FIG. 4 illustrates an example of the invalidity table 134 of FIG. 1 in accordance with some embodiments. In the illustrated example, the invalidity table 134 includes a plurality of entries (e.g., entry 435), with each entry including a tag field 437 that stores the tag of an entry at the L3 cache 140. Each entry of the invalidity table 134 also includes a status field 438 indicating the validity status of the entry corresponding to the tag. In at least one embodiment, the status field for an entry is set to the invalid state when the tag value is stored at the tag field in response to the cache entry corresponding to the tag being transferred from the L3 cache 140 to the L2 cache 130. The L2 cache controller 132 can update the status field to the valid state in response to specified events, such as an indication that a new cache line is being stored at the cache line of the L3 cache 140 corresponding to the tag value. The L3 invalidity table 134 thereby maintains an up-to-date record of the validity status of the cache lines of the L3 cache 140, and can be used by the L2 cache controller 132 to select cache lines of the L2 cache 130 for eviction as described above.

FIG. 5 illustrates a method 500 of selecting a cache line for eviction from a first cache to a second cache based on an invalid state of a cache line in a cache set of the second cache associated with the cache line selected for eviction. At block 502, the L3 cache controller receives a request for data. If the requested cache line is found in the L3 cache, at block 504 the L3 cache controller copies the requested cache line to the L2 cache. At block 506, the L3 cache controller sets the retained copy of the cache line in the L3 cache to an invalid state. At block 508, the L2 cache controller updates the L3 invalidity table to indicate that the retained copy of the cache line in the L3 cache is invalid. At block 510, when the L2 cache controller selects a cache line from the L2 cache for eviction to make room for incoming data, the L2 cache controller selects a cache line from the L2 cache for eviction based in part on the invalid state of a cache line in the L3 cache. Although the method 500 has been described with respect to an example embodiment between an L3 cache and an L2 cache, the method 500 applies to other memory hierarchies including multiple levels of caches.

In some embodiments, certain aspects of the techniques described above may implemented by one or more processors of a processing system executing software. The software includes one or more sets of executable instructions stored or otherwise tangibly embodied on a non-transitory computer readable storage medium. The software can include the instructions and certain data that, when executed by the one or more processors, manipulate the one or more processors to perform one or more aspects of the techniques described above. The non-transitory computer readable storage medium can include, for example, a magnetic or optical disk storage device, solid state storage devices such as Flash memory, a cache, random access memory (RAM) or other non-volatile memory device or devices, and the like. The executable instructions stored on the non-transitory computer readable storage medium may be in source code, assembly language code, object code, or other instruction format that is interpreted or otherwise executable by one or more processors.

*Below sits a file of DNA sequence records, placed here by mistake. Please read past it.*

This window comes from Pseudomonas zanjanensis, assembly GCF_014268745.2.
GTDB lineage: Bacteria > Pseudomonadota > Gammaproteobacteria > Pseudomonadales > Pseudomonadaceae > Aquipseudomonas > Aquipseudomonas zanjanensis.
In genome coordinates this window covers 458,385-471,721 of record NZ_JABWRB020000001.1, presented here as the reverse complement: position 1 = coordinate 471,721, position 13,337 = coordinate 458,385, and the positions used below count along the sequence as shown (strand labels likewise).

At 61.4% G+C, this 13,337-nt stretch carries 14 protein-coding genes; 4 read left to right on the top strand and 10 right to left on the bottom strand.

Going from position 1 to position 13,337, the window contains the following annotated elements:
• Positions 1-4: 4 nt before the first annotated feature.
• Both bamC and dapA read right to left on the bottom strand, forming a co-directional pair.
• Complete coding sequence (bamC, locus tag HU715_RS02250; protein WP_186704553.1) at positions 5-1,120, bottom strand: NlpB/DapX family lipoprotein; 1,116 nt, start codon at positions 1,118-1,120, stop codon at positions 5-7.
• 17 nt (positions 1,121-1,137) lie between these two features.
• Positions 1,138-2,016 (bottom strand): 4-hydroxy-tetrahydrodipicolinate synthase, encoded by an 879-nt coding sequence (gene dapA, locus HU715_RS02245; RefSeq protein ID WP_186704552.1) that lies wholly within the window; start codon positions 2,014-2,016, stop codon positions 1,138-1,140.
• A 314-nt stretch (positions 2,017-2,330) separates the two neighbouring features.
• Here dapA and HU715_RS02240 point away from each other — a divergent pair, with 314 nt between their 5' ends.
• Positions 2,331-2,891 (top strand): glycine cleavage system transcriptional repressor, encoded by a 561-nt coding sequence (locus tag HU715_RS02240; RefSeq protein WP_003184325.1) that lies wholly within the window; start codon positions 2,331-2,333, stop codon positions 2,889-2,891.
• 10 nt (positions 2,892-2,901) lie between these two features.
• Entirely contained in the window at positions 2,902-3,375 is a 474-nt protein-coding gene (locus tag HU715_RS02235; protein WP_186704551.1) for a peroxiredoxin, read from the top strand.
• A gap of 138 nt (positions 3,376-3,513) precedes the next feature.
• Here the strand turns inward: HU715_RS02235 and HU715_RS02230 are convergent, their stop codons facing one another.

Note that not all of the activities or elements described above in the general description are required, that a portion of a specific activity or device may not be required, and that one or more further activities may be performed, or elements included, in addition to those described. Still further, the order in which activities are listed are not necessarily the order in which they are performed. Also, the concepts have been described with reference to specific embodiments. However, one of ordinary skill in the art appreciates that various modifications and changes can be made without departing from the scope of the present disclosure as set forth in the claims below. Accordingly, the specification and figures are to be regarded in an illustrative rather than a restrictive sense, and all such modifications are intended to be included within the scope of the present disclosure.

The particular embodiments disclosed above are illustrative only, as the disclosed subject matter may be modified and practiced in different but equivalent manners apparent to those skilled in the art having the benefit of the teachings herein. No limitations are intended to the details of construction or design herein shown, other than as described in the claims below. It is therefore evident that the particular embodiments disclosed above may be altered or modified and all such variations are considered within the scope of the disclosed subject matter. Accordingly, the protection sought herein is as set forth in the claims below.

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Citation

Patents Cited in This Cited by
Title Current Assignee Application Date Publication Date
Cache eviction technique for inclusive cache systems INTEL CORPORATION 23 July 2004 09 August 2007
Memory control REGENTS OF THE UNIVERSITY OF MICHIGAN, THE 20 October 2009 21 April 2011
System and method for reducing unnecessary cache operations INTERNATIONAL BUSINESS MACHINES CORPORATION 11 January 2005 13 July 2006
System and method for reverse inclusion in multilevel cache hierarchy ADVANCED MICRO DEVICES, INC. 19 August 2014 25 February 2016
Horizontally-shared cache victims in multiple core processors IMAGINATION TECHNOLOGIES, LLC 02 March 2007 17 April 2008